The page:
Community renewables reaches record-high levels in Scotland

by Search Gate staff. Published Tue 23 Jun 2016 10:58, Last updated: 2016-06-23
Locally owned energy projects can now power 100,000 Scottish homes
Locally owned energy projects can now power 100,000 Scottish homes

Community and locally owned energy capacity in Scotland could generate enough electricity to power approximately 100,000 domestic households, Energy Minister Fergus Ewing announced at the Scottish Renewables' Onshore Wind Conference today.

As at June 2014, 361 Megawatts (MW) of community and locally energy capacity is now operational which is a 27 per cent increase from the last update and shows Scotland is on course to make the 500 MW target by 2020.

This could however be hindered as result of the recent announcement by the Department of Energy and Climate Change, of their intention to close the Renewables Obligation for onshore wind from April 2017.

In his keynote address at the conference, Mr Ewing said: “The Scottish Government is defining a distinctive approach to Scotland’s future energy provision; putting communities at the heart of decisions about their local energy system; and empowering them to take an economic stake in new developments. We are well on our way to achieving our target by 2020 which has the potential value to our communities and local businesses of up to £2.2 billion.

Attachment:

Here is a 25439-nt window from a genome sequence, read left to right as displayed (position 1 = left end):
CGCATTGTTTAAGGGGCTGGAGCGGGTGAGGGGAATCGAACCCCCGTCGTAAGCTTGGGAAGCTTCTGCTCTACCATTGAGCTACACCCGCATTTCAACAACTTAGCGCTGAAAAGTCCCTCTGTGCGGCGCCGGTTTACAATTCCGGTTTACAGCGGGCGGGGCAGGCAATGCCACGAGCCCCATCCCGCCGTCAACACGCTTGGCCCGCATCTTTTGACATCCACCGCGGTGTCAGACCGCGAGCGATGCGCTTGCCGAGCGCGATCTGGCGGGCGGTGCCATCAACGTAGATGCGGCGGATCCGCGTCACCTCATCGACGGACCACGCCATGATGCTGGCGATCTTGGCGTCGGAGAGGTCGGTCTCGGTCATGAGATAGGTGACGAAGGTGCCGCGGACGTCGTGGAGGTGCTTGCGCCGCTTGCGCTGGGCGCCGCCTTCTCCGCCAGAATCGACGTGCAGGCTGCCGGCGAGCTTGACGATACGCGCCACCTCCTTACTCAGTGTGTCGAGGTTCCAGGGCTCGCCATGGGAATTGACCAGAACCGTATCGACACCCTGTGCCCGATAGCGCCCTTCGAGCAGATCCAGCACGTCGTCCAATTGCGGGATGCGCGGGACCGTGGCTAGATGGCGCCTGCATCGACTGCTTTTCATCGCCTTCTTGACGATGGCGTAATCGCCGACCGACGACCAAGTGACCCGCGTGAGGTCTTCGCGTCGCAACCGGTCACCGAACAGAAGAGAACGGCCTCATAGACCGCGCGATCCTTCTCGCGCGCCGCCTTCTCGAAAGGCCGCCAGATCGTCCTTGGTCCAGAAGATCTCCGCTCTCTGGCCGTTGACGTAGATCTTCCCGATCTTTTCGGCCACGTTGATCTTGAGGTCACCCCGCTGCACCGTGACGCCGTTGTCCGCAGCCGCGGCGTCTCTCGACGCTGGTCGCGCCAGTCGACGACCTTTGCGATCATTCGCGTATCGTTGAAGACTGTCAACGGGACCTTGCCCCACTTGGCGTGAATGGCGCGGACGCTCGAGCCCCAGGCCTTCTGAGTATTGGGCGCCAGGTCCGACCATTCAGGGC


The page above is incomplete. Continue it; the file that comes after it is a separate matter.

“Onshore wind is our most successful technology for community benefits, and it has the potential to transform local areas through community ownership. Giving communities more control over their own energy will help us tackle challenges like grid constraints and fuel poverty – while at the same time sparking economic revival.

“On the Isle of Lewis we have the largest community-owned wind farm in the UK at 9MW. This will generate around £1 million each year for the local community who will decide how to spend that money. However, potentially the future of projects like this could be under threat as a result of the recent announcements by the UK Government, and it will be tragic if these opportunities are lost to future communities.

“I will continue to discuss with the UK Government ways that commercial schemes with shared community ownership can be encouraged under all support schemes and in the meantime, the Scottish Government will use our own powers to keep up the momentum we’ve already built.”



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